Jan 21 2013
09:20 pm

Betty reports in this week's Shopper News that "the state comptroller's office is pushing a bill called the County Financial Management System Act of 2013 that will move school and general government finance departments into the office of the County Mayor."

Burchett says he'd "like to have more control."

(Link takes you to both of Betty's articles this week. The first covers Bill Lyons' recent gig at the library speaking about Nate Silver--also a good read--and scroll down to the second on the subject of this pending finance bill, which follows.)

jcgrim's picture

Communities will lose their voice over local school decisions

If anyone says this move will improve your child's education do not believe them. School boards are the democratic means for parents and teachers to advocate for their children's schools. School board members must be responsive to families about nothing other than the details of schools in their purview unlike the county commission. This power grab means parents will have little transparency and reduced influence over local school funding decisions.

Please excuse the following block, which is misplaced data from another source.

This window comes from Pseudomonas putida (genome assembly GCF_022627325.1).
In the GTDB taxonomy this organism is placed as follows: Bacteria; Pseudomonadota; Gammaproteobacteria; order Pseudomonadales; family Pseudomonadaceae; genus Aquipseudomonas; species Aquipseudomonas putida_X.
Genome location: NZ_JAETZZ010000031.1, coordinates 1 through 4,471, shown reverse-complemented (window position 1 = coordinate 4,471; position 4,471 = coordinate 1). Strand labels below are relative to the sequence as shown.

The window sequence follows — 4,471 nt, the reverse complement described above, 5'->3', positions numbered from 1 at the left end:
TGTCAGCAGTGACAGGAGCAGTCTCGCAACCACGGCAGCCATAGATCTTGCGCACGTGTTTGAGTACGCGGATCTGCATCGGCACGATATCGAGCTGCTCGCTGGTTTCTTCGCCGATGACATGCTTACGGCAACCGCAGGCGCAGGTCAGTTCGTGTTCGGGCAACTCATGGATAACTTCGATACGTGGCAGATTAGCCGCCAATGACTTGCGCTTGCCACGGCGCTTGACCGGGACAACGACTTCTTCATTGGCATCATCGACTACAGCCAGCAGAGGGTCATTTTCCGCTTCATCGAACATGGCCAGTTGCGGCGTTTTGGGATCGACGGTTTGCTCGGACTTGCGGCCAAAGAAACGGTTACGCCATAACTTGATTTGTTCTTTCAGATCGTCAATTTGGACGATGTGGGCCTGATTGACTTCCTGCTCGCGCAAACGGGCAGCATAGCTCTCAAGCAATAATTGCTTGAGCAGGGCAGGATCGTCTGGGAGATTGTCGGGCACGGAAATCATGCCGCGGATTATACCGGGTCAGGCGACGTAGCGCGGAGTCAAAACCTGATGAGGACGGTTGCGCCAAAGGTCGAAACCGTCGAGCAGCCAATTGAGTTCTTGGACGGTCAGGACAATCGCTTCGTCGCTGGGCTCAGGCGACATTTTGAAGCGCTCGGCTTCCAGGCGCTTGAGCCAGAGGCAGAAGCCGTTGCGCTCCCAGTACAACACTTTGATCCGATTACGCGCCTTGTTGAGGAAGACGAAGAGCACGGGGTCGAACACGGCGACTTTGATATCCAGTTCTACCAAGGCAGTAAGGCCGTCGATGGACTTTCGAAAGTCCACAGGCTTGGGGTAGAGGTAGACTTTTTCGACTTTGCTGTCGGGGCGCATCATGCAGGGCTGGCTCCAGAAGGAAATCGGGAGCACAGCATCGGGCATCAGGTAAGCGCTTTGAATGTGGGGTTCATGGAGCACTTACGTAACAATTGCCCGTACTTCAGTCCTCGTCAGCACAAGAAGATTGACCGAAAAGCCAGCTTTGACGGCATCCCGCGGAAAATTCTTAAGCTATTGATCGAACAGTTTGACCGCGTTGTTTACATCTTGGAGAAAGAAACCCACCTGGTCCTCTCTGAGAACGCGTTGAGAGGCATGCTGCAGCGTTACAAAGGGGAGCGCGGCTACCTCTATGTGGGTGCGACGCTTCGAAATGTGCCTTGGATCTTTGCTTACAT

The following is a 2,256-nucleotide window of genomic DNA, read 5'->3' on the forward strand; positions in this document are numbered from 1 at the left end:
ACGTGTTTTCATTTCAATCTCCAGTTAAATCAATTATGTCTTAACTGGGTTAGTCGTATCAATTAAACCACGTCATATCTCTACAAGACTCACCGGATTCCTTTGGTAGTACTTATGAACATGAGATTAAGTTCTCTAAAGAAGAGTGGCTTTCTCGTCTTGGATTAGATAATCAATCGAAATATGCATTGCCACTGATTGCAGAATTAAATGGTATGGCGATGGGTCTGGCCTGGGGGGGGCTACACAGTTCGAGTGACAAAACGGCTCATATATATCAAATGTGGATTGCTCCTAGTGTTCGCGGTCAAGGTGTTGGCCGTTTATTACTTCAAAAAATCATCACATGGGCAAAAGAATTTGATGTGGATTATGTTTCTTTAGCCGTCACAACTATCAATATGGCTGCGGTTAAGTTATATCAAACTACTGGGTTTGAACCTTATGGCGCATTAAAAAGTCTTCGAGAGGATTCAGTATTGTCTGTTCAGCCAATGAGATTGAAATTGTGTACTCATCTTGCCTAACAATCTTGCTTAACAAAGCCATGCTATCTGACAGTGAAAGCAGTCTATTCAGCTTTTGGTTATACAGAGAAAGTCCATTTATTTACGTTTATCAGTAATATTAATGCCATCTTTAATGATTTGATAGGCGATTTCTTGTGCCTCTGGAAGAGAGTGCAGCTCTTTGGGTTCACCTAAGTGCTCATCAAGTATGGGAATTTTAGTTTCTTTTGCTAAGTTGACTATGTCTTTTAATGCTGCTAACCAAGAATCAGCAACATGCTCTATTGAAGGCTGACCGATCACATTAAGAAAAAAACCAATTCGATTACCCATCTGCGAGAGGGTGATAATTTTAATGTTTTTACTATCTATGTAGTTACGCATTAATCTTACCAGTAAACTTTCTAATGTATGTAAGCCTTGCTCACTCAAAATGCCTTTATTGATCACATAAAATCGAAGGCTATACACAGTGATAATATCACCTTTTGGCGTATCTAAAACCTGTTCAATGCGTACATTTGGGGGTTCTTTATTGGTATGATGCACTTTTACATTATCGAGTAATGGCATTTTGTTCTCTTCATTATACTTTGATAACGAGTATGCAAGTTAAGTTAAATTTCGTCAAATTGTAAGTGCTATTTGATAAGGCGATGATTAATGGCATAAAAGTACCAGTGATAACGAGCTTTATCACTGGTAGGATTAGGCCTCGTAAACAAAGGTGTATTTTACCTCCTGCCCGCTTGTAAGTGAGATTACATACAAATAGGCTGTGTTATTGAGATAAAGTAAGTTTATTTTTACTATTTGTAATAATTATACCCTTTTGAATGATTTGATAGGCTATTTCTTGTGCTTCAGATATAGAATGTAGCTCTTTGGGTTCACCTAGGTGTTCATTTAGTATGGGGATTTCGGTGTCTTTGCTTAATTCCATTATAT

This is Kevin Huffman's ideal for TN. Remove local decision-making power of our public schools and move it towards a centralized, top-down autocrat who will do his bidding.

Shifting school board control of school finance decisions is step one for starving public schools and enriching privatized, unaccountable edu-preneures. Giving county mayors this level of increased control removes critical decision making power from elected school boards and opening us up for step 2- undemocratic mayoral appointed boards.

This ALEC/DFER devised plan is anti-democratic. It robs parents of their local voices. Say good-by to local school boards. Say hello to autocrats and billionaires making decisions about public schools who don't even send their own children to public schools.

Look at NYC, Chicago, Detroit, NEW Orleans for the model. Chicago's model is rife with cronyism, fraud, arbitrary uninformed decisions, made by individuals appointed (not elected)by the mayor who have no interest in the communities or the schools they serve. Huffman's dream scenario.

BTW, this is where Huffman sends his daughters to school in Nashville:

He doesn't propose we give all children the same school experiences his children are getting, does he?